# Foldr Foldl Foldl'

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To foldr, foldl or foldl' that's the question! This article demonstrates the differences between these different folds by a simple example.

We are going to define our own folds so hide the ones from the Prelude:

```> import Prelude hiding (foldr, foldl)
```

Say we want to calculate the sum of a very big list:

```> veryBigList = [1..1000000]
```

```> foldr f z []     = z
> foldr f z (x:xs) = x `f` foldr f z xs

> sum1 = foldr (+) 0

> try1 = sum1 veryBigList
```

If we evaluate try1 we get:

*** Exception: stack overflow

```try1 -->
foldr (+) 0 [1..1000000] -->
1 + (foldr (+) 0 [2..1000000]) -->
1 + (2 + (foldr (+) 0 [3..1000000])) -->
1 + (2 + (3 + (foldr (+) 0 [4..1000000]))) -->
1 + (2 + (3 + (4 + (foldr (+) 0 [5..1000000])))) -->
-- ...
-- ...  My stack overflows when there's a chain of around 500000 (+)'s !!!
-- ...  But the following would happen if you got a large enough stack:
-- ...
1 + (2 + (3 + (4 + (... + (999999 + (foldr (+) 0 ))...)))) -->
1 + (2 + (3 + (4 + (... + (999999 + (1000000 + ((foldr (+) 0 []))))...)))) -->

1 + (2 + (3 + (4 + (... + (999999 + (1000000 + 0))...)))) -->
1 + (2 + (3 + (4 + (... + (999999 + 1000000)...)))) -->
1 + (2 + (3 + (4 + (... + 1999999 ...)))) -->

1 + (2 + (3 + (4 + 500000499990))) -->
1 + (2 + (3 + 500000499994)) -->
1 + (2 + 500000499997) -->
1 + 500000499999 -->
500000500000
```

The problem, as you can see, is that a large chain of (+)'s is created which eventually won't fit in your stack anymore. This will then trigger a stack overflow exception.

For a nice interactive animation of the above behaviour see: http://foldr.com

Lets think about how to solve it...

One problem with the chain of (+)'s is that we can't make it smaller (reduce it) until at the very last moment when it's already to late.

The reason we can't reduce it, is that the chain doesn't contain an expression which can be reduced (a so called "redex" for reducable expression.) If it did we could reduce that expression before going to the next element.

Well, we can introduce a redex by forming the chain in another way. If instead of the 1 + (2 + (3 + (...))) chain we could form the chain (((0 + 1) + 2) + 3) + ... then there would always be a redex.

We can form the latter chain by using a function called foldl:

```> foldl f z []     = z
> foldl f z (x:xs) = foldl f (z `f` x) xs

> sum2 = foldl (+) 0

> try2 = sum2 veryBigList
```

Lets evaluate try2:

*** Exception: stack overflow

Good Lord! Again a stack overflow! Lets see what happens:

```try2 -->
foldl (+) 0 [1..1000000] -->
foldl (+) (0 + 1) [2..1000000] -->
foldl (+) ((0 + 1) + 2) [3..1000000] -->
foldl (+) (((0 + 1) + 2) + 3) [4..1000000] -->
foldl (+) ((((0 + 1) + 2) + 3) + 4) [5..1000000] -->
-- ...
-- ... My stack overflows when there's a chain of around 500000 (+)'s !!!
-- ... But the following would happen if you got a large enough stack:
-- ...
foldl (+) ((((((0 + 1) + 2) + 3) + 4) + ...) + 999999)  -->
foldl (+) (((((((0 + 1) + 2) + 3) + 4) + ...) + 999999) + 1000000) [] -->

((((((0 + 1) + 2) + 3) + 4) + ...) + 999999) + 1000000 -->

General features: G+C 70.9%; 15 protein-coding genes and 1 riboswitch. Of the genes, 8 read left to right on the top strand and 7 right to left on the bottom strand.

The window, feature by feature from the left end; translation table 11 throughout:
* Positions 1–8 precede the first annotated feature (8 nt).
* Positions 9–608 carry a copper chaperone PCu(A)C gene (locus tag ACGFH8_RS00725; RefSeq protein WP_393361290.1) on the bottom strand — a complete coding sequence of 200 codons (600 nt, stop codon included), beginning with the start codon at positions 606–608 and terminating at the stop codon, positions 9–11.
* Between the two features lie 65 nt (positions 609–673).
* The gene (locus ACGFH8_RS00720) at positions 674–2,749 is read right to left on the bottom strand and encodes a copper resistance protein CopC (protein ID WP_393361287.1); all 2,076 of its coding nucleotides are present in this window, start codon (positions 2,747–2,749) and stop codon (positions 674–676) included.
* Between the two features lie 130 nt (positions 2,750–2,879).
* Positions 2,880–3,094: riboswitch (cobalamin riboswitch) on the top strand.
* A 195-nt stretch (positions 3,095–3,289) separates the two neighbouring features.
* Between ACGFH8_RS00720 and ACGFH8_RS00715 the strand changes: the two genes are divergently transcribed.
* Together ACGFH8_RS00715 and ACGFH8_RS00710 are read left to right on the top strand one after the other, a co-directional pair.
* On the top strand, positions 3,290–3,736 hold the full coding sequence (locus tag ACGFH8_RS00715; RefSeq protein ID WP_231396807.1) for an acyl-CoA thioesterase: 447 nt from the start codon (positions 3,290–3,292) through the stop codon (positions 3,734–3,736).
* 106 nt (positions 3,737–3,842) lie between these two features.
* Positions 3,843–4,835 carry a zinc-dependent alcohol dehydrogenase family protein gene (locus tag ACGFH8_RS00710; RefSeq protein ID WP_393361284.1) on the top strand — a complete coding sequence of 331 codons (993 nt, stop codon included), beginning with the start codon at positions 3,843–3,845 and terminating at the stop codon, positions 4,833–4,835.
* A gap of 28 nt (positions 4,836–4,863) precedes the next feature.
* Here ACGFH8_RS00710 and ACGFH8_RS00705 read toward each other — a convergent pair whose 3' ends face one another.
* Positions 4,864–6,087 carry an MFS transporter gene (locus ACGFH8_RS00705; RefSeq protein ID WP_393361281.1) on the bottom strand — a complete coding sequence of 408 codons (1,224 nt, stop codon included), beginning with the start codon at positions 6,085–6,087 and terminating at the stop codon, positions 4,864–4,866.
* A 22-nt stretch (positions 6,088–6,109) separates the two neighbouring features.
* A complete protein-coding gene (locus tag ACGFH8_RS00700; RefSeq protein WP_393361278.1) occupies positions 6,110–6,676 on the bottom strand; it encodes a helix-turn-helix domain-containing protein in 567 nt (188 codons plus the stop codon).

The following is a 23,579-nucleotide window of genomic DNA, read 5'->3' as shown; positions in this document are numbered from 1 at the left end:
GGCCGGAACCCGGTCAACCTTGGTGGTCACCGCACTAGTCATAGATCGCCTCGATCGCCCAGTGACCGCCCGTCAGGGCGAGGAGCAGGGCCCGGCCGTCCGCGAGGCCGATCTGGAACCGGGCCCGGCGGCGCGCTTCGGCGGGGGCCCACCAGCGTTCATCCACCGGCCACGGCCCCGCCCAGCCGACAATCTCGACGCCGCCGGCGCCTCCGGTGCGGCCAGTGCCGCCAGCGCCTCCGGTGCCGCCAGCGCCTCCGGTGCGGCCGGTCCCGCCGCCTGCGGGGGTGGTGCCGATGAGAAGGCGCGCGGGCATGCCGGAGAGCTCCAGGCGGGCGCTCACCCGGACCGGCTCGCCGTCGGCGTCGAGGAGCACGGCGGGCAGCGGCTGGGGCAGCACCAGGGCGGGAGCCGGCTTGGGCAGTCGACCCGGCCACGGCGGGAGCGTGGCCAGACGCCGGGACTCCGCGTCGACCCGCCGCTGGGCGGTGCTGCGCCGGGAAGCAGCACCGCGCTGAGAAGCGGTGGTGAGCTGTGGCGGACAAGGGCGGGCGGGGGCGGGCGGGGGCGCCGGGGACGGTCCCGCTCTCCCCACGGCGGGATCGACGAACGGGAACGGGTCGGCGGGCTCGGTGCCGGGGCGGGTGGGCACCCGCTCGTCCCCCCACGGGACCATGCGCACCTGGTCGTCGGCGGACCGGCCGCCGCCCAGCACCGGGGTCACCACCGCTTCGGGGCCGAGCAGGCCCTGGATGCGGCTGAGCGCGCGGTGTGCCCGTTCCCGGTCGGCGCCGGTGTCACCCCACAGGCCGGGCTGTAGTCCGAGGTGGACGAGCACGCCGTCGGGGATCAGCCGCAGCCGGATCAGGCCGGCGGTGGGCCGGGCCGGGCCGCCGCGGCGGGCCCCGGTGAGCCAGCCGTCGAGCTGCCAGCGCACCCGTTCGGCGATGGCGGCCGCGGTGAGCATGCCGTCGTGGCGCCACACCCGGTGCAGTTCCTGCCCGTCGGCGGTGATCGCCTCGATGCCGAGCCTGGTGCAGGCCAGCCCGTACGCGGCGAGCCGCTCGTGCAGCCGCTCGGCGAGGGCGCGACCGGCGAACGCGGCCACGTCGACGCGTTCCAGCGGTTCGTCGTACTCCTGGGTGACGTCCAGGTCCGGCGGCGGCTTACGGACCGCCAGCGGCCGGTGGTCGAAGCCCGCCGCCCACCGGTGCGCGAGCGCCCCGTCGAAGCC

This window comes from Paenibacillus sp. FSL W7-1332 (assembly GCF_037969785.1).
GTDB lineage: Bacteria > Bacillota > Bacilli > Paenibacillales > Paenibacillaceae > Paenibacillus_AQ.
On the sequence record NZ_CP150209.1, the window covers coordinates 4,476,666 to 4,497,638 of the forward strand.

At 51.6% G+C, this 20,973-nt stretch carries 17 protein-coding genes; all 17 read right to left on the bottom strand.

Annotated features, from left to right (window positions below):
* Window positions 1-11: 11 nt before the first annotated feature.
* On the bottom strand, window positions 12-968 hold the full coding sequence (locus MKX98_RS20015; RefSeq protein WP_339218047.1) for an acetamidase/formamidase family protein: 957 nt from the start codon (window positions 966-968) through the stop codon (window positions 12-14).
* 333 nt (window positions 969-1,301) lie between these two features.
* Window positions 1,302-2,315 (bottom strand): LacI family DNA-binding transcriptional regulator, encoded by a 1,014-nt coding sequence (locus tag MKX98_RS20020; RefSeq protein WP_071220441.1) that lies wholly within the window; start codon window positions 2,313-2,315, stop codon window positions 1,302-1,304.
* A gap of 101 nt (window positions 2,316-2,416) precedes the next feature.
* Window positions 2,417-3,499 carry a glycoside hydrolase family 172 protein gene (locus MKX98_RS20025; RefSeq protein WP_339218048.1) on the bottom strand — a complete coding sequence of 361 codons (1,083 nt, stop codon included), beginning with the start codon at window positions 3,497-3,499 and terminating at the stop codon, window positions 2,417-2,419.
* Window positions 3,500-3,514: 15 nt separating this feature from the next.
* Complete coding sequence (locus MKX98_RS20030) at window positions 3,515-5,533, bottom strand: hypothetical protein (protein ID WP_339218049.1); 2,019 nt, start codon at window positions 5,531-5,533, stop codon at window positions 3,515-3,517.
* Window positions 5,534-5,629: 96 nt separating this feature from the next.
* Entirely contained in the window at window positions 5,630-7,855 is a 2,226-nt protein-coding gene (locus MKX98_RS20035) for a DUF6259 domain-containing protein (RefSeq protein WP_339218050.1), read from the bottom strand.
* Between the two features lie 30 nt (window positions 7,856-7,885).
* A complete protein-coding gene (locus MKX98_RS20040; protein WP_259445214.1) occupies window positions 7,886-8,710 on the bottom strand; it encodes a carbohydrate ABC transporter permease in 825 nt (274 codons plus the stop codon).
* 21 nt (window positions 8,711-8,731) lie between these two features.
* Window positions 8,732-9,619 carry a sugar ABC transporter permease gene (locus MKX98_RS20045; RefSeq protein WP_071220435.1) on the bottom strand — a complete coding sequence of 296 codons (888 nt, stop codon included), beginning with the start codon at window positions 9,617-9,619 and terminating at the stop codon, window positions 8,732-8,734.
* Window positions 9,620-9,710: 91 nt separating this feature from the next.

(((((1 + 2) + 3) + 4) + ...) + 999999) + 1000000 -->
((((3 + 3) + 4) + ...) + 999999) + 1000000 -->
(((6 + 4) + ...) + 999999) + 1000000 -->
((10 + ...) + 999999) + 1000000 -->

(499998500001 + 999999) + 1000000 -->
499999500000 + 1000000
500000500000 -->
```

For a nice interactive animation of the above behaviour see: http://foldl.com (actually this animation is not quite the same :-( )

Well, you clearly see that the redici 0 + 1, (0 + 1) + 2, etc. are created. So why doesn't the chain reduce sooner than before?

The answer is that GHC uses a lazy reduction strategy. This means that GHC only reduces an expression when its value is actually needed.

The reduction strategy works by reducing the outer-left-most redex first. In this case it are the outer foldl (+) ... [1..10000] redici which are repeatetly reduced. So the inner (((0 + 1) + 2) + 3) + 4 redici only get reduced when the foldl is completly gone.

We somehow have to tell the system that the inner redex shoud be reduced before the outer. Fortunately this is possible with the seq function:

```seq :: a -> b -> b
```

seq is a primitive system function that when applied to x and y will first reduce x, then reduce y and return the result of the latter. The idea is that y references x so that when y is reduced x will not be a big unreduced chain anymore.

Now lets fill in the pieces:

```> foldl' f z []     = z
> foldl' f z (x:xs) = let z' = z `f` x
>                     in seq z' \$ foldl' f z' xs

> sum3 = foldl' (+) 0

> try3 = sum3 veryBigList
```

If we now evaluate try3 we get the correct answer and we get it very quickly:

```500000500000
```

Lets see what happens:

```try3 -->
foldl' (+) 0 [1..1000000] -->
foldl' (+) 1 [2..1000000] -->
foldl' (+) 3 [3..1000000] -->
foldl' (+) 7 [4..1000000] -->
foldl' (+) 11 [5..1000000] -->
-- ...
-- ... You see that the stack doesn't overflow
-- ...
foldl' (+) 499999500000  -->
foldl' (+) 500000500000 [] -->
500000500000
```

You can clearly see that the inner redex is repeatetly reduced first.